various actions including verbal and written orders issued during 1973 to Blue Coal to increase backfilling work and to prevent the removal of backfilling equipment from the permit areas before reclamation was completed. When reclamation work again fell behind schedule and it was rumored that Blue Coal was being liquidated, DER instituted an action in equity in the Luzerne County Court of Common Pleas. As a result of that action, counsel for DER and Blue Coal entered into a stipulation providing for reclamation to be performed by Blue Coal and a contractor by December 31, 1974. The reclamation work was not completed as agreed and a contempt petition was filed by DER with the Court of Common Pleas on April 14, 1975. Approximately two months later, ownership of Blue Coal was transferred to new owners who in March or April of 1976 were granted a "moratorium" on their obligations under the stipulation to allow time for the corporation to generate operating capital which would enable further reclamation. When, in 1978, it became clear that reclamation would not be completed by Blue Coal, which had declared bankruptcy, and that the permits were not to be transferred to a solvent operator, DER declared the bonds here at issue forfeited. Petitioner appealed from the forfeiture action to the EHB which found the forfeitures proper and the instant appeal was taken.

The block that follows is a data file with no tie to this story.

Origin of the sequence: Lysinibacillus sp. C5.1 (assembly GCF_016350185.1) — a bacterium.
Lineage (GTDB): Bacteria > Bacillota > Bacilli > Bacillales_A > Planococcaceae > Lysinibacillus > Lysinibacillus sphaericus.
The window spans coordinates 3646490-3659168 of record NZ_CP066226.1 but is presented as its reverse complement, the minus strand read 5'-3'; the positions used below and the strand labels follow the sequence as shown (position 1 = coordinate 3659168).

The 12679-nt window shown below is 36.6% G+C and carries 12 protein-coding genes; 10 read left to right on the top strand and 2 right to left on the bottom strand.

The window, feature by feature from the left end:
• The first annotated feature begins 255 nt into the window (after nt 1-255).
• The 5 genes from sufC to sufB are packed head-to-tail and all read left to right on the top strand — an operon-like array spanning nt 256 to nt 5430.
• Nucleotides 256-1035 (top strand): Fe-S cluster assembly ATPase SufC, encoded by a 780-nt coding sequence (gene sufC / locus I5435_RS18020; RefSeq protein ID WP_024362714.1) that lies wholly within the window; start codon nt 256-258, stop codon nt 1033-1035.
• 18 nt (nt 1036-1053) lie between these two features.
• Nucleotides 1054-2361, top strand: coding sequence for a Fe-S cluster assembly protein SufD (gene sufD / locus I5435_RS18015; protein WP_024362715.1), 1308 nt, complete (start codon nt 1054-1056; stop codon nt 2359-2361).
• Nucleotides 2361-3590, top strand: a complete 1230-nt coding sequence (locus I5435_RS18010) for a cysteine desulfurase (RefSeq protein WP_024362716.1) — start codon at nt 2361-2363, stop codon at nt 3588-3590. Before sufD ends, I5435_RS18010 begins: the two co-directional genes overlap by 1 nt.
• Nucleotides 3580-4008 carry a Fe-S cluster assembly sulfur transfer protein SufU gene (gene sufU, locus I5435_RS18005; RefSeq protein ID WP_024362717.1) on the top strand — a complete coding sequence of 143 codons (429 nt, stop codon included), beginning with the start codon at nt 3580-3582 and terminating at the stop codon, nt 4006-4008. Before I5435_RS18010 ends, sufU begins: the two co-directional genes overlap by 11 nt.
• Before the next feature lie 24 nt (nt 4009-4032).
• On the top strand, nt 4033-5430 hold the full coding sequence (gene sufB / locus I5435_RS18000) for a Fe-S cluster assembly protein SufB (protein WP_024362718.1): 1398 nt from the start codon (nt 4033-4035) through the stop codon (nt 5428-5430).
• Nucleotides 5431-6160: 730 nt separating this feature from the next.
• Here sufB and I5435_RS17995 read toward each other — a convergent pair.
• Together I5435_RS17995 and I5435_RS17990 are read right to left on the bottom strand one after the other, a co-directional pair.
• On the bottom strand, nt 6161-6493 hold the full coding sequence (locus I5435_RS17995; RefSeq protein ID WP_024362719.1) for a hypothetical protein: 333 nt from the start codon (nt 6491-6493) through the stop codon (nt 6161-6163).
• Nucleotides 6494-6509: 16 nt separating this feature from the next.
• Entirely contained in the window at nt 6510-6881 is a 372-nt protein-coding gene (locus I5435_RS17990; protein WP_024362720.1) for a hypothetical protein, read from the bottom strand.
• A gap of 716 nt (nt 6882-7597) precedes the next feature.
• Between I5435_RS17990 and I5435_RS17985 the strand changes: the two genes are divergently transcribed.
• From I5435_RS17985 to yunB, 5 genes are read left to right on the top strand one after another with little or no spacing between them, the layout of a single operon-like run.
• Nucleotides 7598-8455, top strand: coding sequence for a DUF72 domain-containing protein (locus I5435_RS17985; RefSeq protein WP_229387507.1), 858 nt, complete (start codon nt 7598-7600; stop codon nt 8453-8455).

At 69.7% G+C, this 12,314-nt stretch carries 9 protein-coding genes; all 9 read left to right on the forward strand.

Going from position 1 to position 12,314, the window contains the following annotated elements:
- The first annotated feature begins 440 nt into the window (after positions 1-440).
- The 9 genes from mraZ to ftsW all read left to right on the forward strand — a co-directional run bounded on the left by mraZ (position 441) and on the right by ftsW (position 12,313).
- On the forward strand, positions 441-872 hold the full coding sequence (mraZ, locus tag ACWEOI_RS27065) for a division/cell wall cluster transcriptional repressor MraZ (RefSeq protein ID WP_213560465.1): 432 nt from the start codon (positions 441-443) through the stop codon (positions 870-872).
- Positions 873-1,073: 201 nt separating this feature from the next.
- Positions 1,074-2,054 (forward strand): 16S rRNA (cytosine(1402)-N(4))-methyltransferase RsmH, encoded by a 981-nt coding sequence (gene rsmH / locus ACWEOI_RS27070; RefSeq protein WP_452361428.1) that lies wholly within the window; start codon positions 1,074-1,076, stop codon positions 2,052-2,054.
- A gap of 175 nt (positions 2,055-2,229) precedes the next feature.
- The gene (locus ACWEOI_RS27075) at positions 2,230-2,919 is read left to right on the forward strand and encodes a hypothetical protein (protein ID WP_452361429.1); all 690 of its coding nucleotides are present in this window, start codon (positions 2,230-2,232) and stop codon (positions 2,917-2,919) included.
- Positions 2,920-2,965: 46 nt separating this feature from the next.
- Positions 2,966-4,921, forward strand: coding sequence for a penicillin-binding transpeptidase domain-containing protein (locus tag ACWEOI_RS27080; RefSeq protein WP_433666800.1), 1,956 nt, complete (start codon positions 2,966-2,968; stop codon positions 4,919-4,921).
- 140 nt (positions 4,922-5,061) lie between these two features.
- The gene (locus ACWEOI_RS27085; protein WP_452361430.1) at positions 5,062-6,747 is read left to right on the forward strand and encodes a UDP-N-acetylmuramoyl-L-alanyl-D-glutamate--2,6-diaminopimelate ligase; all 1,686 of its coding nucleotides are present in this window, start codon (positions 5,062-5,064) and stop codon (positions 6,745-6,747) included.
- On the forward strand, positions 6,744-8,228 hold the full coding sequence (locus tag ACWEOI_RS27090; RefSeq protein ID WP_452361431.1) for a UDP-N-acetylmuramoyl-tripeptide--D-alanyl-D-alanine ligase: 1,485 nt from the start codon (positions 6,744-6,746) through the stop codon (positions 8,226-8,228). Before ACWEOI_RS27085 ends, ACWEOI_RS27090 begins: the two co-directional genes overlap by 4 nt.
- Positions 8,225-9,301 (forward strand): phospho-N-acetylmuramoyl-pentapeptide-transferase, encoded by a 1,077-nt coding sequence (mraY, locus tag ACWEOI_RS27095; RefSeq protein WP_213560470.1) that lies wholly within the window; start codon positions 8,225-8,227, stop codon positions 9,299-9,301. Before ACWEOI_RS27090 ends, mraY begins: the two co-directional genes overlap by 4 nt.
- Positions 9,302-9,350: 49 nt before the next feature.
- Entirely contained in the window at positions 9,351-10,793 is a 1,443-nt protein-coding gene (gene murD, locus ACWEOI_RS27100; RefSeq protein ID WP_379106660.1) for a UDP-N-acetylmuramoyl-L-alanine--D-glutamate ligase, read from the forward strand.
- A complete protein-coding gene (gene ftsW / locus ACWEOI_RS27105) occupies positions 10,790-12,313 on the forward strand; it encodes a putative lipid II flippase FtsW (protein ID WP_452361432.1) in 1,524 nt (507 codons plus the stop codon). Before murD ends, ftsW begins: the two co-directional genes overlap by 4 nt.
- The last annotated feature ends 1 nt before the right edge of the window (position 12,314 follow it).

Four issues have been raised for our consideration: 1) whether DER's forfeiture action was timely; 2) whether Petitioner's obligation has been discharged by reason of DER's alleged negligence in the enforcement of the provisions of the Act; 3) whether Blue Coal's use of contract miners has discharged Petitioner's obligation as surety on the bonds and 4) whether the bonds at issue are indemnity bonds or penal bonds. Each of these issues was raised before the EHB and in each instance, rulings favorable to DER were entered.

[ 65 Pa. Commw. Page 228]

Before we can resolve the first issue presented we must determine whether the bonds should be interpreted in light of the provisions of the Anthracite Act or those of the amended Surface Mining Conservation and Reclamation Act (SMCRA) which became effective January 1, 1972 and repealed the Anthracite Act insofar as it was inconsistent with SMCRA.*fn5 It is undisputed that the five bonds at issue were executed before the amendments to SMCRA became law. It also appears, however, that pursuant to Section 5 of SMCRA, 52 P.S. § 1396.4, Blue Coal applied for and was issued new permits for its operations subsequent to January 1, 1972 and that the Petitioner's existing bonds were used to meet the bonding requirements of SMCRA. There is nothing in the record to indicate that Petitioner had knowledge that the bonds were being used to secure performance under permits issued pursuant to SMCRA. Since the bonds specifically state that they are conditioned on the principal's faithful performance of the requirements of the Anthracite Act and they were not amended to reflect the change of law when the amendments to SMCRA became effective, we agree with the EHB that the Anthracite Act should be used to interpret the bonds.